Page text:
a [<] b // does not set global state
 a [!<] b // does not set global state
Or any number of other syntax choices, all less confusing than the
syntax actually used.

This is assuming we need two sets of comparison operators, one of which
uses global state to report NaN operands and one which does not.  I'm
not convinced that this is the case.


-- 
Rainer Deyke - rainerd@eldwood.com
February 07, 2009
Re: If !in is inconsistent because of bool/pointer, then so is !
Rainer Deyke wrote:
> Daniel Keep wrote:
>> Rainer Deyke wrote:
>>> This is, in my opinion, a significant design error in the language.  The
>>> difference between '!(a < b)' and 'a !< b' is not obvious.  There is
>>> nothing about the operator '<' that suggests that it should set a global
>>> exception state, and there is nothing about '!<' that suggests that it
>>> should /not/ set a global exception state.  (Is global state for error
>>> reporting ever a good idea in a high-level language?)  It also adds
>>> awkward expressions to the language, not just in the form '!(a < b)',
>>> but in the form '!(a !< b)'.
>> I believe this is, or is the result of, an aspect of IEEE floating point.
> 
> I don't have a copy of the IEEE floating point standard, but I strongly
> suspect it would have allowed syntax like:
>   a < b // sets global state
>   a !< b // sets global state
>   less_than_no_state(a, b) // does not set global state
>   !less_than_no_state(a, b) // does not set global state
> Or:
>   a < b // does not set global state
>   a !< b // does not set global state
>   less_than_set_state(a, b) // sets global state
>   !less_than_set_state(a, b) // sets global state
> Or:
>   a < b // sets global state
>   a !< b // sets global state
>   a [<] b // does not set global state
>   a [!<] b // does not set global state
> Or any number of other syntax choices, all less confusing than the
> syntax actually used.
> 
> This is assuming we need two sets of comparison operators, one of which
> uses global state to report NaN operands and one which does not.  I'm
> not convinced that this is the case.

I don't have the final standard, but the last publically avilable draft 
(IEE754R Draft 1.2.5, Oct 2006) states:

"The unordered-signaling predicates in Table 9, intended for use by 
programs not written to take into account
the possibility of NaN operands, signal an invalid exception on quiet 
NaN operands:" [table 9]
"The unordered-quiet predicates in Table 10, intended for use by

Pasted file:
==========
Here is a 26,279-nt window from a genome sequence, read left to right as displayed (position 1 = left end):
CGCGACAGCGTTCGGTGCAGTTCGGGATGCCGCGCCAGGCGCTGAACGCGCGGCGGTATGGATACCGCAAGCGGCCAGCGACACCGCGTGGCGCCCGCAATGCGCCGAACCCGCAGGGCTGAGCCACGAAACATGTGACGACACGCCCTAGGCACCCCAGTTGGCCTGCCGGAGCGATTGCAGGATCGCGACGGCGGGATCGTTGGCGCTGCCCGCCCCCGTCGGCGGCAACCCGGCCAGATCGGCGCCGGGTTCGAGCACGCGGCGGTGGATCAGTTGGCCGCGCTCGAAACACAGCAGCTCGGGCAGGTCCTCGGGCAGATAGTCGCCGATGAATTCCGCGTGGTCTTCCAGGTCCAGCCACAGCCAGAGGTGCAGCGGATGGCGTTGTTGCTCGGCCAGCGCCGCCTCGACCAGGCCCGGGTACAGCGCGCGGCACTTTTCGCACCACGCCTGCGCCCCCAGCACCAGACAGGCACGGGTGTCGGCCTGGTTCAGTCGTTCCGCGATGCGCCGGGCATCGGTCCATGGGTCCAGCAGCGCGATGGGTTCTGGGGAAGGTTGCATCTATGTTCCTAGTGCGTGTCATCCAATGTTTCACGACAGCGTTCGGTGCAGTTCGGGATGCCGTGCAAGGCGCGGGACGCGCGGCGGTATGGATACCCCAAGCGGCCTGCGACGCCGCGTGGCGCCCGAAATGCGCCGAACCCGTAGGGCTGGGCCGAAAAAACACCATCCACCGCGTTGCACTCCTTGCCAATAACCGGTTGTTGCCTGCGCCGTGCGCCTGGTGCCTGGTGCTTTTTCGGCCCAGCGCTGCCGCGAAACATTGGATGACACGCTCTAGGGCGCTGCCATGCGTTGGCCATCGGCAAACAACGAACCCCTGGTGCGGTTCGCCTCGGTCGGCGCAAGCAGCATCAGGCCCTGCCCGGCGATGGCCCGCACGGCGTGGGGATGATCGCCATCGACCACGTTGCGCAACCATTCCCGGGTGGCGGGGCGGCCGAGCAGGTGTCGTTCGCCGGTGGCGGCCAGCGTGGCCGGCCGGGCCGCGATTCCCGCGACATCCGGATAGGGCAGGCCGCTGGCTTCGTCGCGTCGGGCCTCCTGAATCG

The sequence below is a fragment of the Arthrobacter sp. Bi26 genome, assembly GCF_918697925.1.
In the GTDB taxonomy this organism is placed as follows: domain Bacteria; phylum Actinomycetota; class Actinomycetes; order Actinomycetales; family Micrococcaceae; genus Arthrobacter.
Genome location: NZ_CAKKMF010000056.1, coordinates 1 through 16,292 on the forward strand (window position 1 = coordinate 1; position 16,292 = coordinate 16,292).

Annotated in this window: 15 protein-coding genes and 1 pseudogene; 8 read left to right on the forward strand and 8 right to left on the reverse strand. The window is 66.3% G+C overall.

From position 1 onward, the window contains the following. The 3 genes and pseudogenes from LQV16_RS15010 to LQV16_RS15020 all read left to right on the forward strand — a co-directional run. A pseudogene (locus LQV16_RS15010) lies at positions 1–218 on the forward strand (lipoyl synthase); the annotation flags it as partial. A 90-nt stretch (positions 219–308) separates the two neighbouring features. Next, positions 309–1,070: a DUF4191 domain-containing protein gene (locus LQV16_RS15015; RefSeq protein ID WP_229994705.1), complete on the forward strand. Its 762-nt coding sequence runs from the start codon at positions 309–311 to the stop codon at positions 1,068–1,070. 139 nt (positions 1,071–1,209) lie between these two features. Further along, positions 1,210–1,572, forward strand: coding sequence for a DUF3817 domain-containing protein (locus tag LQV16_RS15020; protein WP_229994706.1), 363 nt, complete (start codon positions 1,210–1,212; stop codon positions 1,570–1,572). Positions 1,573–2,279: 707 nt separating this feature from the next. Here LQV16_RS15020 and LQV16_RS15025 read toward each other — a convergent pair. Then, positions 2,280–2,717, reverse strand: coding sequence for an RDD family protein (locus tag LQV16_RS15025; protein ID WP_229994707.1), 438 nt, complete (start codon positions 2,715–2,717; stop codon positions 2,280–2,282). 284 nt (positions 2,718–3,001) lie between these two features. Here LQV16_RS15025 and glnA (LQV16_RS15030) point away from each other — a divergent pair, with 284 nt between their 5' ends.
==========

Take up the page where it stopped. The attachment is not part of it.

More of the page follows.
programs written to take into account the
possibility of NaN operands, do not signal an exception on quiet NaN 
operands:" [table 10]

"There are two ways to write the logical negation of a predicate, one 
using NOT explicitly and the other
reversing the relational operator. Thus in programs written without 
considering the possibility of a NaN
operand, the logical negation of the unordered-signaling predicate (X < 
Y) is just the unordered-signaling
predicate NOT(X < Y); the unordered-quiet reversed predicate (X ?>= Y) 
is different in that it does not signal
an invalid operation exception when X and Y are unordered. In contrast, 
the logical negation of (X = Y) may
be written either NOT(X = Y) or (X ?<> Y); in this case both expressions 
are functionally equivalent to (X != Y).

The "global state" you're referring to is just a flag in the 
floating-point status register.

Although I believe you could implement these comparisons as functions 
rather than operators, they'd have to be intrinsics. On x87, the normal 
comparisons are done with the FCOM instruction, and the others are done 
with FCOMI. That's the only difference.
February 07, 2009
Re: If !in is inconsistent because of bool/pointer, then so is !
Bill Baxter wrote:
> On Sat, Feb 7, 2009 at 8:54 AM, bearophile <bearophileHUGS@lycos.com> wrote:
>> Rainer Deyke:
>>> It's a question of consistent patterns versus special cases.
>> You may think that for humans it's better to have a very orthogonal language, like for example Scheme.
>> There's also a famous quote about this, "Programming languages should be designed not by piling feature on top of feature, but by removing the weaknesses and restrictions that make additional features appear necessary." But in practice the large part of programmers work with languages like Java, C, C++, C#, Python, modern basic variants, etc despite they have much more restrictions compared to Scheme.
>> This is a long thing to explain, and I don't have enough space in this tight post to explain it, but the short version is that removing "special cases" as allowing !+ makes the language worse, less easy to use, more bug-prone, and generally less good.
> 
> Note that D already has things like !>.

Well yeah, but note that it can be pronounced "not bigger", as opposed to !+.
February 08, 2009
Re: If !in is inconsistent because of bool/pointer, then so is !
On Sat, 07 Feb 2009 00:39:33 +0100, Rainer Deyke <rainerd@eldwood.com> wrote:

> (Of course '!=' (as the opposite of '==' as opposed to '=') is already a
> special case, so perhaps defining the '!<op>' operators individually is
> unavoidable.  'a !== b' as '!(a == b)' would work, but 'a != b' as '!(a
> = b)' would be very weird and inconsistent with other languages.)

From the identity (a != b) == !(a == b), you could argue that
(a !<op> b) == !(a <op>= b), but I can hardly see that being better. :p


--
Simen